2015 playlist: Round 87 – Rob’s choice

A departure for DRC to mark the end of 2015. Instead of enforcing the traditional ‘Album Of The Year’ we were essentially able to bring whatever we wanted to fill a 50 minute slot, an idea that came from our compadres in Exeter Record Club who felt they wanted to exhibit playlists of the year rather than album of the year.

I’ll save you the usual unoriginal musing about how our listening habits are changing, but let’s note that this feels like a different approach for now different times. I bought and listened to and loved a number of albums this year, but none of them stood out as a clear record of my 2015. The majority of my listening was through spotify and various grab-bag podcasts and 2015 for me has indeed been about an evolving playlist rather than monumental records.

My full playlist of the year, compiled as it happened, is here, but boiling it down to 50 minutes left me with just 13. I paired these up thematically and then constructed a pyramid structure to support by song of the year (I’m sure you all did the same, didn’t you?). Those pairs looked like this:

Charli XCX (feat. Rita Ora) – ‘Doing It’
Grimes – ‘Kill Vs. Maim’

Pop music. I don’t know what it is any more but I know what I think it is when I think i’ve heard it. Let’s approach this from a different angle. It has been many many years since I could look a the singles chart, or a playlist put together by anyone under the age of 20, and have recognise anything at all, let alone engage with it on any meaningful level. I just don’t encounter this music any more. To be fair, or to be more precise, I don’t take the half step necessary to reach it. The music is more and more present in the same places, the same websites, where I go looking for the stuff I feel I do actually want. The poptimist school have forced a breach that seem permanent and now the reality is not just that pop music should be considered on a par with all other forms, but that some of the most sophisticated, innovative and intoxicating music being made anywhere also happens to be landing in the top 10.

So, anyway, this year I found myself hit between the eyes by a handful of pop songs, some old and some new. ‘Doing It’ was the first, I listened to it consistently through the year, I still play it several times a week eleven months after it was released. It is, in short, a banger, and this year, after all these years, it seems fine to say I love it.

The Grimes album closes the pop circle for me. I tried her earlier, critically lauded record ‘Visions’ a couple of times and just never got a grip of it. I don’t know what I expected, I don’t know what I think I got, but it never came into focus. I’ve been reliably informed since then that what she was actually doing was making pop music with an arty slant and a jewellers eye for detail. So now ‘Art Angels’ makes perfect sense. It’s razor sharp pop with lashings of artistic smarts and it also just kills. Best of all, putting it side by side with Charli XCX helps me to understand some obvious but fundamental truth. It doesn’t matter whether you got here from art school or the Brit School, playing warehouse PAs or playing the Pitchfork festival, these two songs are neighbours and stand shoulder to shoulder with each other in the same place.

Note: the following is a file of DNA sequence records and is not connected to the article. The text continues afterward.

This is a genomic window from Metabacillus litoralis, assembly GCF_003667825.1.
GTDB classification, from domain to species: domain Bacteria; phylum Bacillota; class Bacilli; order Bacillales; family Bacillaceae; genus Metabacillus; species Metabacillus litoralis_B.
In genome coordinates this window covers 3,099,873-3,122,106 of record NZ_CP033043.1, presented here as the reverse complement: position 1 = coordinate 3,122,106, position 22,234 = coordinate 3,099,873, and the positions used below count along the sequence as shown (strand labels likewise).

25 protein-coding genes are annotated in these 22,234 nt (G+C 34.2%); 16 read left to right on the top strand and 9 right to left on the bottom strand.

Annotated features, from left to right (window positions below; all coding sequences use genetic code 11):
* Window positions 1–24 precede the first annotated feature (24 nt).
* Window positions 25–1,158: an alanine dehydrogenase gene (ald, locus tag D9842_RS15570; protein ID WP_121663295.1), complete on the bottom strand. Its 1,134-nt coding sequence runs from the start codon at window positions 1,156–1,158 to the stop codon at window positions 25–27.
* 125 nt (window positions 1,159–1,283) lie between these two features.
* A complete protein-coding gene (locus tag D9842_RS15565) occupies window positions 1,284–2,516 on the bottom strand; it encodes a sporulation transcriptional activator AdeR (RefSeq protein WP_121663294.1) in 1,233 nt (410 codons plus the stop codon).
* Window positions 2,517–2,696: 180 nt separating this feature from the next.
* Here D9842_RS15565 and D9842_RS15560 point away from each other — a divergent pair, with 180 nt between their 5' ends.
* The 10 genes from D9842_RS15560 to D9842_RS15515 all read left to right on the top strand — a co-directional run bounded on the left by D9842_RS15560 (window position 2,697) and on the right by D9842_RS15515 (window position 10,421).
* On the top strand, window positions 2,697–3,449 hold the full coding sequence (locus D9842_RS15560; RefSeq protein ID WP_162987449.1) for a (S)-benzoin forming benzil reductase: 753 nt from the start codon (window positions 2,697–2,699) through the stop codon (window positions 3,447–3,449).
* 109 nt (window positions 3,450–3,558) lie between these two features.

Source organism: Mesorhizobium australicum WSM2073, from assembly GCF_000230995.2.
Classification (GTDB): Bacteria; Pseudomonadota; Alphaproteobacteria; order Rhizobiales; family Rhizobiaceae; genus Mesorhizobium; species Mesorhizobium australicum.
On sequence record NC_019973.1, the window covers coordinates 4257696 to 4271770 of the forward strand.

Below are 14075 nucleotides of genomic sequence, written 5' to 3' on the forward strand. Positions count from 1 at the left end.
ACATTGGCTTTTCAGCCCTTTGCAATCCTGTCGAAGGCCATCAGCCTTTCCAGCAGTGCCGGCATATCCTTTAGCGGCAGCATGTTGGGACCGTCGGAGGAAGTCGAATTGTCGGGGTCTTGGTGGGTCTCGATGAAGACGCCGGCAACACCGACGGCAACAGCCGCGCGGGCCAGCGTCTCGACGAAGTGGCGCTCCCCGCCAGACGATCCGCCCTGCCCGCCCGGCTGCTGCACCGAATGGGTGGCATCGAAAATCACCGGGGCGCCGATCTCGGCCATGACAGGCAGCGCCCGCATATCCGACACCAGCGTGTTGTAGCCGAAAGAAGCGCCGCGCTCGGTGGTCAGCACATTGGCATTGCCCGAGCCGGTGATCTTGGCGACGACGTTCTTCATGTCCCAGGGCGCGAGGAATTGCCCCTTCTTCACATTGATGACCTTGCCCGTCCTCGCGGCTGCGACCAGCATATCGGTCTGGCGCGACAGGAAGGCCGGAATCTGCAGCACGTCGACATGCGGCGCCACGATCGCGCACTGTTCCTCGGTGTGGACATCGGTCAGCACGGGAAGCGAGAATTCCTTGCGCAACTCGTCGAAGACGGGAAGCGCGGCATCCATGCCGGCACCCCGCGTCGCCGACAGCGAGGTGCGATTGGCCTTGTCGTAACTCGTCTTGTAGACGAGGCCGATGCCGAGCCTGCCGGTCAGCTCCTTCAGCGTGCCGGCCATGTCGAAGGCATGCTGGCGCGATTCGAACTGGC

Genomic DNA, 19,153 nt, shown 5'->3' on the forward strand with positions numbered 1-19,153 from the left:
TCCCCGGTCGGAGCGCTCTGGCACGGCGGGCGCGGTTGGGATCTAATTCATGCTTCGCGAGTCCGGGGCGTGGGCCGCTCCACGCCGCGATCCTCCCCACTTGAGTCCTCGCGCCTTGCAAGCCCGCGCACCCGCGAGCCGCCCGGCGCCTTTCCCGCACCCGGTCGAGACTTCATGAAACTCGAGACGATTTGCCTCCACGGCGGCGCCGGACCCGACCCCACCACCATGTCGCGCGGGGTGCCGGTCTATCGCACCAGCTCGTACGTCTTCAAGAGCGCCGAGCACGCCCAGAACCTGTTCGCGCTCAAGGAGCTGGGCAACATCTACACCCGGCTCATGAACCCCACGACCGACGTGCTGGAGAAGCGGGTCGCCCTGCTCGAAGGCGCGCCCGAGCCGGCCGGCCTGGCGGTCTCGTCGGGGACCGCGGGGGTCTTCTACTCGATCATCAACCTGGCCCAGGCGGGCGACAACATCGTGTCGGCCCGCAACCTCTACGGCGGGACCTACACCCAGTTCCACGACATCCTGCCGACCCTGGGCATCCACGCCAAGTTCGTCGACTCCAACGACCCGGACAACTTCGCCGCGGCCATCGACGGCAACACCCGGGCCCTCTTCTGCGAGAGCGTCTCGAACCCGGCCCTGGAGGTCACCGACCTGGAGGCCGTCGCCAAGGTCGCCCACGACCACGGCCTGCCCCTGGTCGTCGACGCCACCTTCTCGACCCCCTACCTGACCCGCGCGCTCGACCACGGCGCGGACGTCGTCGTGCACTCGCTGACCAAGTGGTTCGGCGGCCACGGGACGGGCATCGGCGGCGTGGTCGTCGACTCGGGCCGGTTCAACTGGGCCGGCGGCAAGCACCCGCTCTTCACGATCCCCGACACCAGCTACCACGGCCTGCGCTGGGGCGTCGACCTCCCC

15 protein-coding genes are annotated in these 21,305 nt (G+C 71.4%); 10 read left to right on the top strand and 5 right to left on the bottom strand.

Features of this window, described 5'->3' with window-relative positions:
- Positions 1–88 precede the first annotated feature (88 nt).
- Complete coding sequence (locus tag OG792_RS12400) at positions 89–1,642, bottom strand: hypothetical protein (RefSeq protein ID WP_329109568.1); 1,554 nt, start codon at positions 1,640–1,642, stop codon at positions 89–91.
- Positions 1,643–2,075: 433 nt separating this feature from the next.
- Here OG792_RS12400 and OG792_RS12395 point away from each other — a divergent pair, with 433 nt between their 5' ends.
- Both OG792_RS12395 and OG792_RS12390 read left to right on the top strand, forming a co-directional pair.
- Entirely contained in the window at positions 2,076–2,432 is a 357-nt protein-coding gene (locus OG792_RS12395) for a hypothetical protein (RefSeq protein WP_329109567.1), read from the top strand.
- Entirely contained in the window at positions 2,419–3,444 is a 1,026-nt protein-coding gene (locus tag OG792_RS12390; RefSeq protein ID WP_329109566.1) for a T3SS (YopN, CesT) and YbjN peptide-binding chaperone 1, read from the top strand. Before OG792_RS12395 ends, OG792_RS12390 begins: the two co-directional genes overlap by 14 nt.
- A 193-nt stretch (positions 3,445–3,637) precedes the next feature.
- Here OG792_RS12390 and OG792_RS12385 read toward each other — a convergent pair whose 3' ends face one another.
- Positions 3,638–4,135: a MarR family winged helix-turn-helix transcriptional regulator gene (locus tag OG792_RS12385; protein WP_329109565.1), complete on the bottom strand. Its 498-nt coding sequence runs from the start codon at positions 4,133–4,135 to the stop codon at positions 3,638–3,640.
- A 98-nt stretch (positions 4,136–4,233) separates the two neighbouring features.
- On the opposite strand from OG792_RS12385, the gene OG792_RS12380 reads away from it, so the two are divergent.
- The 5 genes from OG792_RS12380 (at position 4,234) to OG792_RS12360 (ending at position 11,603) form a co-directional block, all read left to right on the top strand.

Olafur Arnalds and Alice Sara Ott – ‘Reminiscence’
Nils Frahm – ‘Ode’

The two albums that I listened to most this year, according to Spotify, each more than 100 times. Both are subdued, intimate, deeply human and resonantly beautiful. ‘Reminiscence’ comes from ‘The Chopin Project’, an attempt by composer and electronic artist Olafur Arnalds and classical pianist Alice Sara Ott to combine works and motifs from Chopin with their own extrapolations, soundscapes and interpretations. The results are intriguing, involving and gorgeous, slipping between centuries, styles and instrumentation to create compositions that sound both classical and modern.

‘Ode’ is the lead track from a collection of solo improvisations played on the M370, a unique 12 foot tall upright piano. It’s careful, sparing, warm. As with much of his work you can hear the mechanism chiming, the deep humming of the strings, the breathing of the player and the ambience of the space. Most of all you can hear the lustrous sound of an instrument being explored by a minimalist master.

Father John Misty – ‘Chateau Lobby #4 (in C for Two Virgins)’
John Grant – ‘You & Him’

Filed together under ‘Cynical Post-Pop Men with Beards’. I fell hard for ‘Chateau Lobby #4’ the first time I heard it on the radio. The heady cocktail of swooning misanthropy and 70s high-rolling singer-songwriting hooked me in and I immediately wanted to listen to it all day. So much so that the album felt like a let down. I need to give it another chance. No such problem with John Grant. ‘Grey Tickles, Black Pressures’ kicks off with one of the most striking opening tracks I’ve ever heard and then goes on fully to deliver on this promise. ‘You & Him’ is the flat out funniest track, but it also neatly showcases Grant’s knack for writing an irresistible melody and delivering it with wild and heady instrumentation, in this case a rasping glam rock stomp forcing home the delicious slight of the best chorus of the year.